January 26, 2011
City Hall critic and anti-tax activist Douglas Bruce announced Wednesday he’s running for an at-large seat on the Colorado Springs City Council in April.
Bruce, 61, said the city has been operating under an “atmosphere of retaliation” and that he wants to restore an “atmosphere of public service and efficiency” in government.
“I am running because I think if you’re going to be a critic of government, you have a responsibility to provide alternatives, and that’s what I want to do,” he said during a news conference at the City Administration Building after he filed a declaration of candidacy.
(Would you vote for Douglas Bruce for City Council? Vote in poll.)
Bruce, who urged other “fiscal conservatives” to consider running for council to form a majority, said he is vehemently opposed to the 62-mile Southern Delivery System water pipeline.
The billion-dollar-plus pipeline, which has been years in the making, will require the future City Council to approve a series of water rate increases to help pay for it.
“The biggest and most egregious example (of wasteful spending) is the Southern Delivery System,” he said.
“We need to stop the Southern Delivery System, reverse the water rate increases that are going to pay for it,” he said.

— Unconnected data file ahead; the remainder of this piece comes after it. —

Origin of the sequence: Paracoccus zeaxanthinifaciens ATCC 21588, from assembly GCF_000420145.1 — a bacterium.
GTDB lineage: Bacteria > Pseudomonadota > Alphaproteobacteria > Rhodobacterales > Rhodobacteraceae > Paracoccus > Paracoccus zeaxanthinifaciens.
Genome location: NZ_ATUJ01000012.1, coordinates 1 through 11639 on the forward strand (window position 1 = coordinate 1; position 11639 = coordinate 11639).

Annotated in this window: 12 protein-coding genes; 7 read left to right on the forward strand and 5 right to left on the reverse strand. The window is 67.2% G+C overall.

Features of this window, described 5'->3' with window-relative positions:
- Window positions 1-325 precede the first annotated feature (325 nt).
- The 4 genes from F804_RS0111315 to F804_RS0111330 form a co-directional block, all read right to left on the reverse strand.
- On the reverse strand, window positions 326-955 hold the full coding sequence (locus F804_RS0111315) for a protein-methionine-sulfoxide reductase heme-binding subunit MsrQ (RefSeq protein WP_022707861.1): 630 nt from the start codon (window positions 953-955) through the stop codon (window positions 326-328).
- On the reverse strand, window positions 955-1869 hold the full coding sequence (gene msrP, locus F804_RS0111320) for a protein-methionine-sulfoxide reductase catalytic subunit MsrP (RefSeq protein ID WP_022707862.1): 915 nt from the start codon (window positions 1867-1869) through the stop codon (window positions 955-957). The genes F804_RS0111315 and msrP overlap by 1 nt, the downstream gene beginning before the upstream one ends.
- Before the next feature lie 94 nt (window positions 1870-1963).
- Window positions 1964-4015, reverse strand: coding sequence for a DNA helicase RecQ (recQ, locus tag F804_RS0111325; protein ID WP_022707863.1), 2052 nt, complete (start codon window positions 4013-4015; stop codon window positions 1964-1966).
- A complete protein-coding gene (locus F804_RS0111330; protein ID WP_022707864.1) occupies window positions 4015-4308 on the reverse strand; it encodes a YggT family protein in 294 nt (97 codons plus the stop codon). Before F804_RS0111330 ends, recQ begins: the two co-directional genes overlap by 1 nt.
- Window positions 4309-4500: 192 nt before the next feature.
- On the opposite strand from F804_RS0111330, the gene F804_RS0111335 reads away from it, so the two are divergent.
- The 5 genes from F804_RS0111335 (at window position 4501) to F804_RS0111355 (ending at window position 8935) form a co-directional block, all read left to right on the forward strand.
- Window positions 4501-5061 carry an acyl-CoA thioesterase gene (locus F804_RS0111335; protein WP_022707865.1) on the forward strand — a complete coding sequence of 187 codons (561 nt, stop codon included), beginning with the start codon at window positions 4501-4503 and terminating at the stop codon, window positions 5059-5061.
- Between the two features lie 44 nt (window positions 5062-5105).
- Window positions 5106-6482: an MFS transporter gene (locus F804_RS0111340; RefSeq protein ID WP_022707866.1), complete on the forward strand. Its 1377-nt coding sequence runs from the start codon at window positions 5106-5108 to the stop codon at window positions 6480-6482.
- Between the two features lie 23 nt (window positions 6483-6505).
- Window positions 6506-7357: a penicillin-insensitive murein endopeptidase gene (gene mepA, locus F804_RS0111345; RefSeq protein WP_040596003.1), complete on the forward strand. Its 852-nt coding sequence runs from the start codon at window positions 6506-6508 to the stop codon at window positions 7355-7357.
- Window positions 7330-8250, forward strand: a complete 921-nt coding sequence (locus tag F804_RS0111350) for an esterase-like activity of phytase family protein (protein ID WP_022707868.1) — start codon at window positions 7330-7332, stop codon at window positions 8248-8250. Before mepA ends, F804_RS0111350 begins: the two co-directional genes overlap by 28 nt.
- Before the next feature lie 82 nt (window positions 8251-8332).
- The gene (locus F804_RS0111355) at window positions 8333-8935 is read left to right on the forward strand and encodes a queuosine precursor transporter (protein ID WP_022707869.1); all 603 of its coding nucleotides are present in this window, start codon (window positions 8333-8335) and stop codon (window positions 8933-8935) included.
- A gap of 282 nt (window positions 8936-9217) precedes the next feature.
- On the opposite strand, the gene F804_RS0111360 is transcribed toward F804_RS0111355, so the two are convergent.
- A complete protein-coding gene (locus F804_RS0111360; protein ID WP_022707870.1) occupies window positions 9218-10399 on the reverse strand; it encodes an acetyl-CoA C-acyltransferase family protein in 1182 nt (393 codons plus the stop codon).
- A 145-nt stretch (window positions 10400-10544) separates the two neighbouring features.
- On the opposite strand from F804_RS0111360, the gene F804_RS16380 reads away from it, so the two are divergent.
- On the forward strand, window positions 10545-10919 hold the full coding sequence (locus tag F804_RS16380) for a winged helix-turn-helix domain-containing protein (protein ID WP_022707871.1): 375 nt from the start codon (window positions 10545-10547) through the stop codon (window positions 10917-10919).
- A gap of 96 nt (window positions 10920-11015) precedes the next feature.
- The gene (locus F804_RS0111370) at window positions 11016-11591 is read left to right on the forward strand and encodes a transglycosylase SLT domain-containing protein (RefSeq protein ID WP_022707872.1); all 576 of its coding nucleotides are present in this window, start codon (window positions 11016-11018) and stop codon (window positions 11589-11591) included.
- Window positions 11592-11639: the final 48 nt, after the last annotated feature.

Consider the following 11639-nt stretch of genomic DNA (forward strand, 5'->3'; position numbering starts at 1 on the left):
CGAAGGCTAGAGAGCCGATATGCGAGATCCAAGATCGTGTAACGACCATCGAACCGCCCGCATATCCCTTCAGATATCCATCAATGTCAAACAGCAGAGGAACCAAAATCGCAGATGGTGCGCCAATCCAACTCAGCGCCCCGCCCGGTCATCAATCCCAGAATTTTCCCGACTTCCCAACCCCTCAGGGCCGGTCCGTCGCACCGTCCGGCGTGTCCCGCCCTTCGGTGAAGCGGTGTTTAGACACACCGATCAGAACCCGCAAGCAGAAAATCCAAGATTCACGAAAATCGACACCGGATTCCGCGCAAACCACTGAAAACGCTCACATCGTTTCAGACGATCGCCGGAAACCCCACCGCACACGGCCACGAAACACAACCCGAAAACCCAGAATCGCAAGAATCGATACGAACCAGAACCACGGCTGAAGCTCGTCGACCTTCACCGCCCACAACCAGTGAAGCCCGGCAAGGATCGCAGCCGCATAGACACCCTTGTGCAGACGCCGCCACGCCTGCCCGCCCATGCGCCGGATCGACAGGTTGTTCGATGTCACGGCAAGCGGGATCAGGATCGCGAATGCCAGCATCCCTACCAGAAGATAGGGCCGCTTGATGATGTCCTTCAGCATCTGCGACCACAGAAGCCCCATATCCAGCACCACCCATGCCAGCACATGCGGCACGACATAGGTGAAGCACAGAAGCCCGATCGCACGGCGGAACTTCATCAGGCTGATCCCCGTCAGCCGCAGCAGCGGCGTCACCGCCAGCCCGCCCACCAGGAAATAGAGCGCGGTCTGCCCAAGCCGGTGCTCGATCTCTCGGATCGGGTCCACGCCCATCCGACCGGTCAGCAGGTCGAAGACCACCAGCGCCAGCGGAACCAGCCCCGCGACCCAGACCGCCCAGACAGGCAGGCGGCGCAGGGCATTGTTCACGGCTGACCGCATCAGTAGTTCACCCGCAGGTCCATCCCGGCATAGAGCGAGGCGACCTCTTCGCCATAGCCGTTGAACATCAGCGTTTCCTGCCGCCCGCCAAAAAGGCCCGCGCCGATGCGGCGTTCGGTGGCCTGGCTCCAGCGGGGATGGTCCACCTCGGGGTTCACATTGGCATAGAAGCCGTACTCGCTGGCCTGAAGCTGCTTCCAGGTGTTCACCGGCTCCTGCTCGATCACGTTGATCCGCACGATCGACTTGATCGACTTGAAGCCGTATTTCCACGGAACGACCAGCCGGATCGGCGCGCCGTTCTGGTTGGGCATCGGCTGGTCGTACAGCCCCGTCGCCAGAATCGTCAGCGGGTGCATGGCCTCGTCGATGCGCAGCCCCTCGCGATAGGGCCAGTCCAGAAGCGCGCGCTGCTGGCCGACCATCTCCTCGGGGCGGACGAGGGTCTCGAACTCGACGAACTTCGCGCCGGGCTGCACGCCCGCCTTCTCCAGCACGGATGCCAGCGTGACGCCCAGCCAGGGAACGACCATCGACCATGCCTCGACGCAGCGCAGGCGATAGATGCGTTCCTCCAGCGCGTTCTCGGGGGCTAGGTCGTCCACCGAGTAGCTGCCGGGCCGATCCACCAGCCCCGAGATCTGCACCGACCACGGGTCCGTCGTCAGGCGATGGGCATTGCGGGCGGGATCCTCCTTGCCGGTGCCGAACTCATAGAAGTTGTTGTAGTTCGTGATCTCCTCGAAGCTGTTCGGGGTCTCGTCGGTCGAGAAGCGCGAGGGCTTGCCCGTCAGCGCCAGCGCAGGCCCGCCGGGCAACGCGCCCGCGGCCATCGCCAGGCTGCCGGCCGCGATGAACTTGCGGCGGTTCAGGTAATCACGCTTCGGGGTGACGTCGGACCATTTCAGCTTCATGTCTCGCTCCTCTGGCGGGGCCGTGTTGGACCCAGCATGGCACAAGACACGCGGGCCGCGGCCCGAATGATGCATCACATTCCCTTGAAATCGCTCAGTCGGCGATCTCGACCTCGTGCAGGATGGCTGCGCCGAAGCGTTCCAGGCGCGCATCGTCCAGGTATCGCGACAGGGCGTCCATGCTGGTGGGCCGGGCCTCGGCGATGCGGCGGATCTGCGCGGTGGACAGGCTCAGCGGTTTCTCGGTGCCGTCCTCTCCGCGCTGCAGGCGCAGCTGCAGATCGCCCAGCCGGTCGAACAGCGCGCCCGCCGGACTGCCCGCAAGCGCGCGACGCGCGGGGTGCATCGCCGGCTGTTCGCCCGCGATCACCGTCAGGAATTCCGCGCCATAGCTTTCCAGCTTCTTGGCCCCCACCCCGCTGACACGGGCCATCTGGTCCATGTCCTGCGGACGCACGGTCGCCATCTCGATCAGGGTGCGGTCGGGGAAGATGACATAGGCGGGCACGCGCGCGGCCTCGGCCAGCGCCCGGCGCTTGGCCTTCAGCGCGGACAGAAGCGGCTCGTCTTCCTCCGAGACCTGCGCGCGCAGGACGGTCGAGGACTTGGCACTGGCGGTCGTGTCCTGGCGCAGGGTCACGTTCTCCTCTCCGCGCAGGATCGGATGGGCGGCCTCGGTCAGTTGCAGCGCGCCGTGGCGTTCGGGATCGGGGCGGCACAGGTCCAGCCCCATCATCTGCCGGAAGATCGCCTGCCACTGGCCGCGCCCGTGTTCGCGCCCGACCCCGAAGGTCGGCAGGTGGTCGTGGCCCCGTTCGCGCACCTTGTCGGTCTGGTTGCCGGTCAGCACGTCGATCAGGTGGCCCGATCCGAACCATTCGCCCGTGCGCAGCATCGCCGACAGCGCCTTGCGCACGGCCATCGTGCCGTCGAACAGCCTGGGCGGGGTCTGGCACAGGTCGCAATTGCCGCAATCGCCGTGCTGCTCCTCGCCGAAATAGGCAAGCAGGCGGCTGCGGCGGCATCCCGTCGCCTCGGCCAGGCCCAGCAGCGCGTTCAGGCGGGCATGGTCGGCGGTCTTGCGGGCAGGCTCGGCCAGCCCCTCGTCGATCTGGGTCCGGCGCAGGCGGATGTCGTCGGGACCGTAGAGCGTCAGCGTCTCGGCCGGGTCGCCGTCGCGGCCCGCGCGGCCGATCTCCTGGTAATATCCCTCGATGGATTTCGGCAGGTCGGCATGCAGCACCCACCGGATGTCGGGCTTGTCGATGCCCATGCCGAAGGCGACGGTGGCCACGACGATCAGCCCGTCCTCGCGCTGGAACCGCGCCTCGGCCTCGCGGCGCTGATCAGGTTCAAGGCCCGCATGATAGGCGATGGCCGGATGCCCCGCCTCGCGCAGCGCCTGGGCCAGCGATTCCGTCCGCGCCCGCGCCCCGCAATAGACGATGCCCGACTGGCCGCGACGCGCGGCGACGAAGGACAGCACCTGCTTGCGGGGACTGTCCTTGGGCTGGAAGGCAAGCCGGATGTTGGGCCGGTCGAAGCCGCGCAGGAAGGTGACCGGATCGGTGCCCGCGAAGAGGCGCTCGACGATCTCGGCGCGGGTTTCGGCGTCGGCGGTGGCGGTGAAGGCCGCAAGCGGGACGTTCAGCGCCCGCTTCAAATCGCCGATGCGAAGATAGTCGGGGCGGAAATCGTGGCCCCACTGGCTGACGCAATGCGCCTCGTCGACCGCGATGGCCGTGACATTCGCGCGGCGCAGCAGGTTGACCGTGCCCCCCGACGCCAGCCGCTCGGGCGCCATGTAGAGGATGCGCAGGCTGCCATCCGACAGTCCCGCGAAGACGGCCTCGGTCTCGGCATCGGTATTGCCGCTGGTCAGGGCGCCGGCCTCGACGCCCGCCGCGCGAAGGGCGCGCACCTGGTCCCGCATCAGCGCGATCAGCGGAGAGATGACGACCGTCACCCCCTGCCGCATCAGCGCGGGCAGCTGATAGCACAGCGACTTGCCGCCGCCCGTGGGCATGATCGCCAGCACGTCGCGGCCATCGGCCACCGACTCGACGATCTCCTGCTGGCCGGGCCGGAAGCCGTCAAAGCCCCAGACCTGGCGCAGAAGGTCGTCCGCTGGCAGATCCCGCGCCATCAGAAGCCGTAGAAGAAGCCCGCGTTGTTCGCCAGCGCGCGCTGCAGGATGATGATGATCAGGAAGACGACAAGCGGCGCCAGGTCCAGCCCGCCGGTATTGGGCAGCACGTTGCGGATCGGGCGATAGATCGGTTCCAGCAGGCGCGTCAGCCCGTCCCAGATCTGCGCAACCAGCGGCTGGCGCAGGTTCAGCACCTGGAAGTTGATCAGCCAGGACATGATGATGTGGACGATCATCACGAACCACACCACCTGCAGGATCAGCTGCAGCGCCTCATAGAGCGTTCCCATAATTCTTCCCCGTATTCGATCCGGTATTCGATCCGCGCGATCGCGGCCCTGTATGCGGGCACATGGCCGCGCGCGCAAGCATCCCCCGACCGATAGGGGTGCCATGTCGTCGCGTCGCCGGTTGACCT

Bruce also said he wants to find a way to “undo” the agreement between the city and the U.S. Olympic Committee for a downtown headquarters building and other incentives.
“People are still fuming in the city about the $53 million giveaway to the Olympics Committee to buy their staying here in Colorado Springs. We don’t need to bribe anybody to stay in Colorado Springs,” he said.
“I want to make it a beautiful, attractive, economically vibrant place for people to live and not rely upon government payoffs to certain insiders to beg them to stay here,” he said.
Bruce, who authored a local and statewide Taxpayer’s Bill of Rights, is a former El Paso County commissioner and state legislator.
Bruce said the current council doesn’t have “anybody right now who really cares about wasteful city spending,” and he vowed to be the city’s budgetary watchdog if elected.
“I’ve disagreed with practically every financial decision they’ve made in the past decade,” he said of the current City Council.
“I know the city budget. I think I know it better than the current members of the City Council, and I’m not interested in being a rubber stamp for more of the same,” he said. “I think we should cut spending. We can then cut taxes.”
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